Childhood favourites (Was Oh the horror!)

hallieod at indigo.ie hallieod at indigo.ie
Wed Feb 12 18:03:50 EST 2003


>>Widdy:
>>
>>>>  Love You Forever (double bleagh),
>>>
>>>
>>>I'm amazed at how many adults love this book and think that 
>>>children will too. Don't get me wrong, I love Robert Munsch, his 
>>>"Paper-bag Princess" "Stephanie's Ponytail" and "Thomas' Snowsuit" 
>>>are some of my favourite books to read and read aloud. Kids adore 
>>>them. Kids respond less enthusiastically to "Love you forever". I 
>>>think it's some adults' idea of what kids will like - but it's 
>>>just too heart-on-the-sleeve for kids to sit still for more than 
>>>once.
>>
>>We all *loved* _The Paper-bag Princess_.  So much fun.  I'm not 
>>sure about _Love You Forever_, but I'm getting a bad feeling that 
>>it was something the kids other grandmother read to them.  Becca 
>>thought so, but found it disturbing to remember too closely!

Yes, it was the one in their grandmother's house.  (Not my mother, is 
what I meant by "other" grandmother.)  I think I heard it once and 
was not even remotely persuaded of how "cute" it was!

>>
>>Another one I'd have expected to find on people's lists is _The 
>>Giving Tree_.  Seemed to have pride of place in a lot of 
>>pre-schools in the US when we were there.  I did a violent swing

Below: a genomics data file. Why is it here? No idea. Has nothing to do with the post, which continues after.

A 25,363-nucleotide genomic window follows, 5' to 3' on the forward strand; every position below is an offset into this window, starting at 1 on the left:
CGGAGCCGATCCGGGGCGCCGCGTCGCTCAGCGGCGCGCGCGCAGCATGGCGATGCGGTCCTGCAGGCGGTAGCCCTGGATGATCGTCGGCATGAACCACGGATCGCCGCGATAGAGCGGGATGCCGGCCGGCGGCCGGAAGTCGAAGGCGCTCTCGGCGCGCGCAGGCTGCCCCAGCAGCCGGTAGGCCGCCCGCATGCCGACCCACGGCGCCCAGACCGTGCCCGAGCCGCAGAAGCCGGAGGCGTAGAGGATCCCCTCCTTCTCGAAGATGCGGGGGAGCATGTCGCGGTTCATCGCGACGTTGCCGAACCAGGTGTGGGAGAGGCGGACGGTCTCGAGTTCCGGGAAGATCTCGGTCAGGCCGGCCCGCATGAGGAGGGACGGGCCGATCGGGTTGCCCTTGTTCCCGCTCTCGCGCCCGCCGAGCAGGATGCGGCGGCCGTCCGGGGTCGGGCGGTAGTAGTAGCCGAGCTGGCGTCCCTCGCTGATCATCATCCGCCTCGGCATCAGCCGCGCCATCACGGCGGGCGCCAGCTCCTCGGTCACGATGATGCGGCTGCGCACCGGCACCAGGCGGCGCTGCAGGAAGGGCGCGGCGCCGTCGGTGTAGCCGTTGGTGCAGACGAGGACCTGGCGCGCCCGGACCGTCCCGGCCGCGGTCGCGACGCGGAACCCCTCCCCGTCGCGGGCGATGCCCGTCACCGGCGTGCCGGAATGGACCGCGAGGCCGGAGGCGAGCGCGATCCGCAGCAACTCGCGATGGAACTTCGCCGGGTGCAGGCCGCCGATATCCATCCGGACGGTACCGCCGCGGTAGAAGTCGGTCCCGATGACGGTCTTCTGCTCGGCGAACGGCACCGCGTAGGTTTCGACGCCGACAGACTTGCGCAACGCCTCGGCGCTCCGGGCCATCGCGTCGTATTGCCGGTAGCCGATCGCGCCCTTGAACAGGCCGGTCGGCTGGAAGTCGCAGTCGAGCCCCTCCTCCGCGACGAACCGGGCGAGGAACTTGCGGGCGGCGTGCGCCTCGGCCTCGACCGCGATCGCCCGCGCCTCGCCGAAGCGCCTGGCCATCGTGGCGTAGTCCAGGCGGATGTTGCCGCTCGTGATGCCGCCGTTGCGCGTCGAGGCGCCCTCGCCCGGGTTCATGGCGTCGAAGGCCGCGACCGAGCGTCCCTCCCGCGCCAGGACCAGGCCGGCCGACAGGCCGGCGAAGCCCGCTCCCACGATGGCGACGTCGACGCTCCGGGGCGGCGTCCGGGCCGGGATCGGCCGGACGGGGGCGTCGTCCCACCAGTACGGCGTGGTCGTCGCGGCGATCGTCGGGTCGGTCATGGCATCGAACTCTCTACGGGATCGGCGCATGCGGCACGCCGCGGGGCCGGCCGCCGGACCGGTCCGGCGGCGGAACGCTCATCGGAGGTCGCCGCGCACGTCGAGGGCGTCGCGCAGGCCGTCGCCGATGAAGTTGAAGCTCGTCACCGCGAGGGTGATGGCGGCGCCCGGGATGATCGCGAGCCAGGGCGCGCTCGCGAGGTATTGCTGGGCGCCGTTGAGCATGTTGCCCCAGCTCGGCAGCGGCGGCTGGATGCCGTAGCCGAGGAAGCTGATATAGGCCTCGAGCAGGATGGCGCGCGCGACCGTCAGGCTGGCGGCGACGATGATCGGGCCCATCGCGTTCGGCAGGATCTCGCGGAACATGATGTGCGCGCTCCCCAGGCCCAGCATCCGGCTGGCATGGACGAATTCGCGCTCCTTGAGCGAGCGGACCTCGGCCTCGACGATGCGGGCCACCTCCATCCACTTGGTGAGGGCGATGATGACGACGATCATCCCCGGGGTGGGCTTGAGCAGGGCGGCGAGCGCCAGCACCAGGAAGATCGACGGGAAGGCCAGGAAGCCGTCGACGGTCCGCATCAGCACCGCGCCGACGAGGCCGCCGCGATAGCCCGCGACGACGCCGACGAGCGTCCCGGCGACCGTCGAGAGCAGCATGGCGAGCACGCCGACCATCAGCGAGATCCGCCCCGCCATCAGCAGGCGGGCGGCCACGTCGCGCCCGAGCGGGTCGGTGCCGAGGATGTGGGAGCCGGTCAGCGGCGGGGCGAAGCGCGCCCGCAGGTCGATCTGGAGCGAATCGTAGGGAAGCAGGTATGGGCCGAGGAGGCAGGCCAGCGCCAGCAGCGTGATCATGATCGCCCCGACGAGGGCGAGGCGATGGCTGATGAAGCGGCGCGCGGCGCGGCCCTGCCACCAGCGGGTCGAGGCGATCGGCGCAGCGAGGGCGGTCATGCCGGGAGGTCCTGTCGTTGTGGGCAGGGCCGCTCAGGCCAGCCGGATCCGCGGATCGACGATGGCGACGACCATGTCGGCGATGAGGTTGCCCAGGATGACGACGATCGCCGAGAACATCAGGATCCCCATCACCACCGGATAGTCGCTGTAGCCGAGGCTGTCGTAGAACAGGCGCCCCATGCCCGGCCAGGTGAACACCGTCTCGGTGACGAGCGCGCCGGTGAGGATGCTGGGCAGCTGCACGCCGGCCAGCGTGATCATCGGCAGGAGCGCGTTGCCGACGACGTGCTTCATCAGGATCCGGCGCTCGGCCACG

>>against it (we'd loved reading a lot of Silverstein's poems to 
>>Becca) after clicking onto the fact that the Tree was female, and 
>>her role was to give and give and mutilate herself to try to 
>>satisfy this horrible Boy. (Yeah, Weird Readings Ltd. - that's my 
>>name.)

Just to clarify - I didn't mean that I'd have expected to find it 
*here* on people's list of favourites - I meant in Jackie's first 
class, if they were listing the books she mentioned, I'd have 
expected to see _The Giving Tree_ too.  (I have a fever of 102 - I've 
got an excuse for not making much sense right now!)

>
>I truly *hate* that book. Yes, because the tree is female and she is 
>only happy when she is sacrificing herself for the boy who does 
>nothing to deserve anywhere near that level of sacrifice and never 
>even thanks her. Great. I think people believe it's about learning 
>to be generous and loving - when I think it's about teaching people 
>to allow themselves to be used (is this what a Strong Reading is?)

Well, if you asked me, I'd say it was a strongly sensible reading! 
:-P   I think you're right, about people thinking of it as being 
about learning unselfishness - probably all those pre-school teachers 
are just hoping to avoid a small proportion of the fights over toys 
they have to deal with all the time.  And boy, how NICE it is to find 
someone else who views it the same way!  I did manage to convince my 
ex, who was initially very skeptical, by getting him to imagine the 
Tree as someone from a racial minority, instead of a female.

>
>In the two and a half years I worked at the book store, I never 
>recommended it to one customer, never made sure we had "enough" 
>copies in stock. If someone asked for it I gave it to them, if they 
>didn't then they didn't hear about it from me!
>
>I, of course, own a copy (go figure) that I won't get rid of because 
>my dearest friend in all the world gave it to me at a very special 
>time. It's not on the list of books that I'll give to my goddaughter 
>or nieces or nephews though (and I seem to be the designated book 
>giver).

Lucky them!

Hallie.
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